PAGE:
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Practice Shooting from Cover

Shooting from cover makes a lot of sense if you can find cover! But having no practice shooting from cover can make this a difficult transition.

The competition required shooting through a porthole in cardboard. That way, if you had an errant shot, not personal or property damage.

We found that times were reduced, and getting the sight picture was more difficult. There is also the risk of shooting the cover if you don't account for the fact that the muzzle is below your sights.

So, don't forget to practice shooting from cover. It is an important skill to have if you carry.

Mag Change Drills

Often overlooked in practice, mag swaps are a fundamental skill for the concealed carrier.

When thinking of this skill, keep a few things in mind: where you carry your spare and how you orient the magazine, how far under concealment your spare mag is, and how to keep your target and firearm visible.

First, carry your mag so it is easy to get to. And orient your magazine the same way, always. I carry with my rounds pointing behind me. I draw the mag with my index finger along the front of the mag as it sits in the gun pointed at the target, and as low on the mag as I can get a good grip. That way, I release the empty with my strong hand thumb as I am grabbing the next magazine. I bring the mag to the magwell with my index finger pointed at the trigger guard, and insert without having to adjust my grip on the pistol or the mag. I open carry usually, but keep my magazines in my Blackhawk cargo pocket.

Next, practice a high reload. In the event you need to reload in a critical situation, you want to keep your target in your view. Looking down to reload isn't always a good option. Practice bringing your pistol up high. Right into your line of sight. That way, you can see the pistol and the target.

This is an easy drill to do at home. Unload your pistol and magazine. Double check, including the chamber, that you are unloaded. And practice. If you have a metal magazine, use the bumper plates that came with it, or get some. Mag drops can damage a magazine, especially 1911 or other single stacks.

Practice, practice, practice. One of the fastest mag changers I know is my son, Ashton. He practices around the shop all the time. I wouldn't bet against him in a mag change speed drill!

Shooting with the Non-Dominant Eye

There are many shooters that shoot cross-dominant (right handed but left eye dominant, or vice versa).

While many have learned to shoot that way, some have learned to shoot non-dominant hand. The long term results, and ease of learning to shoot with the non-dominant hand, have made this the right choice for those folks.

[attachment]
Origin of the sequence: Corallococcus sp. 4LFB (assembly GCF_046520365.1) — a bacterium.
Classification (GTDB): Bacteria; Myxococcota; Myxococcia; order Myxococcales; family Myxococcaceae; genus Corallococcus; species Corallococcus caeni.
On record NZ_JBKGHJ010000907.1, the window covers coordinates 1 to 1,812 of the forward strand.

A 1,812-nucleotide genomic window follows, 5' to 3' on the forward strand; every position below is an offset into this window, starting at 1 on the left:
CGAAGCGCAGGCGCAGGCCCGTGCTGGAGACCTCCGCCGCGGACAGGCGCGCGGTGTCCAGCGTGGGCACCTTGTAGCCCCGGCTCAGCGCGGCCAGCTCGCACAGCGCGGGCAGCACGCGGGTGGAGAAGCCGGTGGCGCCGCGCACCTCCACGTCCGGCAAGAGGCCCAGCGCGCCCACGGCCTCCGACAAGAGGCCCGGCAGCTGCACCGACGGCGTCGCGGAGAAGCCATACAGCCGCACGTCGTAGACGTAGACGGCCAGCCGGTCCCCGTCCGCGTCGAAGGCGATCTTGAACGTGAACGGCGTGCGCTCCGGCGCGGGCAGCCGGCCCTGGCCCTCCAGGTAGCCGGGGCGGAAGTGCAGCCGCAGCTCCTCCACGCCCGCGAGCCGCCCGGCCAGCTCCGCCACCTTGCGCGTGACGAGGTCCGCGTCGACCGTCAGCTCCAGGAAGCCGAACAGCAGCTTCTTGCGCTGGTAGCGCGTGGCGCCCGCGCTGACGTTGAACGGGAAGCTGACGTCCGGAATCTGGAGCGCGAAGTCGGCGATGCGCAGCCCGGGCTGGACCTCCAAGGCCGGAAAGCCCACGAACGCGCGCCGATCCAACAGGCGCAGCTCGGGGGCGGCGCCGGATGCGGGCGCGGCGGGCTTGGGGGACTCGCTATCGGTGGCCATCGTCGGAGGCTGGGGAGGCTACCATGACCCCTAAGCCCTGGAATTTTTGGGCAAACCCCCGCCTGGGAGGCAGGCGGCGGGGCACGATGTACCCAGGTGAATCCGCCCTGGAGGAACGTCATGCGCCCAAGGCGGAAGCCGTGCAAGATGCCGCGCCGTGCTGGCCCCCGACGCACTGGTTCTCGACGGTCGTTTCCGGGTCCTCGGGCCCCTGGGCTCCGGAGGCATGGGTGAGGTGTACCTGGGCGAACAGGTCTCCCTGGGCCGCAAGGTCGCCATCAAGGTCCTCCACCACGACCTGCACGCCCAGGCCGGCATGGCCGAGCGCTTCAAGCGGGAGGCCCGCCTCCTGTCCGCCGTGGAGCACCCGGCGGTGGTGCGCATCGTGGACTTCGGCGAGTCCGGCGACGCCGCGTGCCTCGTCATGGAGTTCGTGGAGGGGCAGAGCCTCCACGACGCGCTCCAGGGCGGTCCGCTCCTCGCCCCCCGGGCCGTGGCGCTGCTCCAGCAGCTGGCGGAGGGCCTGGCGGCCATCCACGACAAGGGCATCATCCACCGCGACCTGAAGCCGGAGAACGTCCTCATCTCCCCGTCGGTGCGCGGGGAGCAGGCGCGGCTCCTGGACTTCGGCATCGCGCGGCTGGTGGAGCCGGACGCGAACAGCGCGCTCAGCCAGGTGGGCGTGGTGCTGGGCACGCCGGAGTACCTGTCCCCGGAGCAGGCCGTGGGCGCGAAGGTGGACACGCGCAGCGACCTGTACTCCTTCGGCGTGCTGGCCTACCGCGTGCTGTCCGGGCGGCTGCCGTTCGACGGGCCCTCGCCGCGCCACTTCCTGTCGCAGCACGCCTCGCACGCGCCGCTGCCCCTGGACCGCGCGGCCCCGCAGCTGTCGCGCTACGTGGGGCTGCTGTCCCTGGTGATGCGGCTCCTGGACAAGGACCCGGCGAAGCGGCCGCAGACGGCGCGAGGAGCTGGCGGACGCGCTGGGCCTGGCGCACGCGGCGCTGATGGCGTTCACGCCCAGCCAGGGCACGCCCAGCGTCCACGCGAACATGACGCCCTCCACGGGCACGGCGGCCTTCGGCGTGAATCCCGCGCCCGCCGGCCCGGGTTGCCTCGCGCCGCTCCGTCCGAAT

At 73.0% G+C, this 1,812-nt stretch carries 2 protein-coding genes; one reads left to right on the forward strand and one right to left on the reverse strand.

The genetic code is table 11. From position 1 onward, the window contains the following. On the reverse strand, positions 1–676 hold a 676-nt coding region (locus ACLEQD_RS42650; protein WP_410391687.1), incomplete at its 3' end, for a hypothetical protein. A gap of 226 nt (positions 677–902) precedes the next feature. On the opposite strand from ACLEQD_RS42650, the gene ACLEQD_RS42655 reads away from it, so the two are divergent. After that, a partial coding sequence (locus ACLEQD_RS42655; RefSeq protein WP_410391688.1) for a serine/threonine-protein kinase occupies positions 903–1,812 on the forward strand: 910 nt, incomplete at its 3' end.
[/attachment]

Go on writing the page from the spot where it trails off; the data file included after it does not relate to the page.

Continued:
But what if you shoot dominant hand, but lose the use of the dominant eye? In our first shoot of the Fall Challenge, none of the competitors shot non-dominant hand! Learning to shoot with the non-dominant hand is critical for a full training regimen. You never know what situation will arise where your dominant hand is incapacitated, or not useful based on cover options.

Remember to practice shooting with your non-dominant hand. The discomfort fades quickly, and the practice is invaluable. And if you are cross-dominant, you may find that shooting with your "weak hand" is actually more accurate for you!

Gripping a Pistol

A consistent, proper grip is necessary to shooting well.

For a semi-automatic pistol, the grip hand should be high on the backstrap. You want the web between the thumb and index finger as high on the grip as you can get it without it getting in the way of the slide.

Grip firmly with the grip hand, but not too tight. The heavier task of gripping should be done with the support hand, squeezing against the grip hand. This allows the trigger finger of the grip hand more dexterity and the ability to squeeze the trigger versus pulling it.

Finger Placement on the Trigger

Once you have a proper grip, you should ensure you are contacting the trigger and squeezing, versus pulling.

You want to keep your finger contact limited to near the center of the last digit of the trigger finger. The photo to the right shows about where you want the trigger contact to occur.

Moving to the finger tip can cause you to move the muzzle as you squeeze, and can weaken your ability to squeeze. Using the crease of your last digit will cause the muzzle to move away from the strong side as the tendon that connects the last digit pulls tight.

Keeping your finger contact limited to the middle of that last digit gives a smooth pull and gives enough strength to squeeze accurately. Remember, you are looking for a smooth squeeze and a surprise break.